Culture / Pursuing Wisdom / Sports / November 16, 2012

Should Christianity contribute to celebrity status?

From my weekly article at 

Let’s take a trip down memory lane, way back to nine months ago. It was the doldrums of late winter and spring was still a ways off. But, man, the professional sports landscape was abuzz. Remember Linsanity and Tebowmania? Those guys were amazing. I’m not sure any athletes in history have ever bred so many Christian fanboys (and -girls). Seems like it was so long ago. In fact, it’s almost as if it never happened.  

What did happen to those guys? Well, Tim Tebow was traded by the Denver Broncos to the New York Jets, where he currently is a backup quarterback on an under-achieving team. Jeremy Lin left the New York Knicks and signed with the Houston Rockets and is having a perfectly fine season as their starting point guard. But that’s not really the question: What else happened to these two guys? They were the biggest thing to hit upon the Christian sports scene since … ever. They were adored, fawned over, celebritized, biographied, and sainted. People named their newborn sons Timothy and Jeremy and their dogs Tebow. We were, to put it accurately, LinSANE about them, true Tebowmaniacs.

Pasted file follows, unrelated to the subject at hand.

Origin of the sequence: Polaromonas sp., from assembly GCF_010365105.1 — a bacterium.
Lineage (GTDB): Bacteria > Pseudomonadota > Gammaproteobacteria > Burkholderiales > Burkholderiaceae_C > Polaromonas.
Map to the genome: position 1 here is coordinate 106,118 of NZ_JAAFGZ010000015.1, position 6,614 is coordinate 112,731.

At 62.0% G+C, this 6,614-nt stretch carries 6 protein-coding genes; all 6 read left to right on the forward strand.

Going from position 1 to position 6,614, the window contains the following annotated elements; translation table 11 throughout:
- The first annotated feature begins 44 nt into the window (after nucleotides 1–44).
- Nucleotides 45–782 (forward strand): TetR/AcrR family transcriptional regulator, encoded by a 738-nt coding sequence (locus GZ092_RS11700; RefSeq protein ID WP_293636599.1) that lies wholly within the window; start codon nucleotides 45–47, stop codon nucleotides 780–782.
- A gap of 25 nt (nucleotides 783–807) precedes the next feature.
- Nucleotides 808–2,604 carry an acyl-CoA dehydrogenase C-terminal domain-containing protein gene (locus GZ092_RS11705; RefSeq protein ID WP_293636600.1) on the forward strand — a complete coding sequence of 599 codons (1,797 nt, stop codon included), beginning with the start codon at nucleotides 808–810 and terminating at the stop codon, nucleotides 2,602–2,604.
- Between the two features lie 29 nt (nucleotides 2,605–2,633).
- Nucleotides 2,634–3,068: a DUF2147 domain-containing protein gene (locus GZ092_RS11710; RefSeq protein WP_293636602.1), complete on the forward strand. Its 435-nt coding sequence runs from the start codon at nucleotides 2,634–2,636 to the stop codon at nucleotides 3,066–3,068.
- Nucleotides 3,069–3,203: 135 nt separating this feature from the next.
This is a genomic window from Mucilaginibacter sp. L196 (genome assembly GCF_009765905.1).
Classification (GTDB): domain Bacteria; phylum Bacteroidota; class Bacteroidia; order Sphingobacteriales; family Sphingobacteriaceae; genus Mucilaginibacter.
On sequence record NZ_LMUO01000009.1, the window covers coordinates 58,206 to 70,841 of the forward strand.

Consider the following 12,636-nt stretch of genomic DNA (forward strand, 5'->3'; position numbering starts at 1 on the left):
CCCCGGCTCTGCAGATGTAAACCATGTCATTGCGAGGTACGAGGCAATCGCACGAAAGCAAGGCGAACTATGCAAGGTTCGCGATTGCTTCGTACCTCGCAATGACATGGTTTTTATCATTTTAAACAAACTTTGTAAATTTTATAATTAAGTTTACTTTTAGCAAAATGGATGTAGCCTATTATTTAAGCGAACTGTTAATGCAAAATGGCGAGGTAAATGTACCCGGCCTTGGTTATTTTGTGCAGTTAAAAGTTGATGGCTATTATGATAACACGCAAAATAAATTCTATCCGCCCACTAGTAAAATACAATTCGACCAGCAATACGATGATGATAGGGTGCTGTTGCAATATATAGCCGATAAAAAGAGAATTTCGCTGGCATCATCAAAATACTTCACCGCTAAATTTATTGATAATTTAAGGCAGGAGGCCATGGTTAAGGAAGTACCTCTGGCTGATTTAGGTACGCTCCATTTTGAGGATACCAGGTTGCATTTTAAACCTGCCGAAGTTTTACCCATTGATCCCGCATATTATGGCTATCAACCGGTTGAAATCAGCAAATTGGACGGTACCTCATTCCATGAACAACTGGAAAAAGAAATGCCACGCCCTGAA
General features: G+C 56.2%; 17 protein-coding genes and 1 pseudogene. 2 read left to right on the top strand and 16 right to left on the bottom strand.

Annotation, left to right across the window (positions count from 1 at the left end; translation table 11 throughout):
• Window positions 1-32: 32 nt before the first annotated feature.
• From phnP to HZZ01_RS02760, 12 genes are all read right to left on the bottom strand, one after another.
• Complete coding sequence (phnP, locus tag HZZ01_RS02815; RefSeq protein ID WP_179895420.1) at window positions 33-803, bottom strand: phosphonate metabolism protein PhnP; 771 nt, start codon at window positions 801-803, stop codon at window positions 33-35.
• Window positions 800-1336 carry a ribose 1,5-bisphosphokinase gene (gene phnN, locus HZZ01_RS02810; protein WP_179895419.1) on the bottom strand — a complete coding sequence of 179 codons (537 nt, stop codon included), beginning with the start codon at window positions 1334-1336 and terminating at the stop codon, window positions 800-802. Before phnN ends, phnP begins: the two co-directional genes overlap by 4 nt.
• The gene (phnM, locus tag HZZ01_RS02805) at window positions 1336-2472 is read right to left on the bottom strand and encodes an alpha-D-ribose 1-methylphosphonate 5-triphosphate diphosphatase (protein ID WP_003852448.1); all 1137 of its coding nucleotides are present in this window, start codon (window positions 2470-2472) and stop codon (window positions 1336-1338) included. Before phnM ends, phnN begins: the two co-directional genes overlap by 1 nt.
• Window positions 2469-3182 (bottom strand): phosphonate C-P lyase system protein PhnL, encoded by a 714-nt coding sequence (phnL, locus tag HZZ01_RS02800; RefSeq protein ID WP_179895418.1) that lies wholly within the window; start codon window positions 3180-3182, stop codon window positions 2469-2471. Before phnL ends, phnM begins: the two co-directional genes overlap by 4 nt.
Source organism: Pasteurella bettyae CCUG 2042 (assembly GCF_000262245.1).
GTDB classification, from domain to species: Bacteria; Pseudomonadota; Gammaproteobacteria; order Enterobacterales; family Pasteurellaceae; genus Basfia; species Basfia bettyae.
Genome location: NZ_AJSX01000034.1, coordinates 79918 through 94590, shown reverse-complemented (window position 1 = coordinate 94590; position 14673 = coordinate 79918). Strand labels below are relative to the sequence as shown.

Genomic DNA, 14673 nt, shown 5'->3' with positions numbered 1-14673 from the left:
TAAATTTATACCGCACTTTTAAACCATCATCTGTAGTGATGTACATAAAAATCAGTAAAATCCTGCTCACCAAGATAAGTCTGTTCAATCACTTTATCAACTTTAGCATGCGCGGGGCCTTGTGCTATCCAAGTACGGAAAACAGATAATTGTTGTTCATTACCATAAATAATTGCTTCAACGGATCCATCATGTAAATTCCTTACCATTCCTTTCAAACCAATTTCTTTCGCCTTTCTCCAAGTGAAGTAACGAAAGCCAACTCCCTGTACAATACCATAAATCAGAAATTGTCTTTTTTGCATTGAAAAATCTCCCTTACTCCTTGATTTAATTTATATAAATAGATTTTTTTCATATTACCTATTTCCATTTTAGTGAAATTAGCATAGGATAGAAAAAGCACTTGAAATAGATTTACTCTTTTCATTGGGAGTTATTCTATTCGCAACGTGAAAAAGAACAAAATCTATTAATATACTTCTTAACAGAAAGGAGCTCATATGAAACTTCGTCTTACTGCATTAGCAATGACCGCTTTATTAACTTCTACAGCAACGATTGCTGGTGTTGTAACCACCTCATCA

What really happened is that we did what we do with most sensations—we found every reason to be excited about something new and rode that wave until it no longer thrilled us.

. . .
When we use Christianity as a criteria and a fuel for celebrity and that celebrity fades, as it always does, the Christianity will too—at least in the public eye. 

Read the full article HERE.


Nov 17, 2012

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Nov 17, 2012

Great post!

It occurs to me that many believers live vicariously through these celebrities praising them for their bold stand. As if, by praising one who stands for their faith, they too, in some small way, might participate in that stand.

Standing up for Lin, or Tebow, is not the same as standing up for Christ in the real world of our jobs, schools, and homes. It’s more exciting, it seems, to root for someone else who does what we know we ought to do, than to actually do it.

Just a thought that occurred to me as I read your post. Blog on Brother. Blog on!

Jeremy Lundmark

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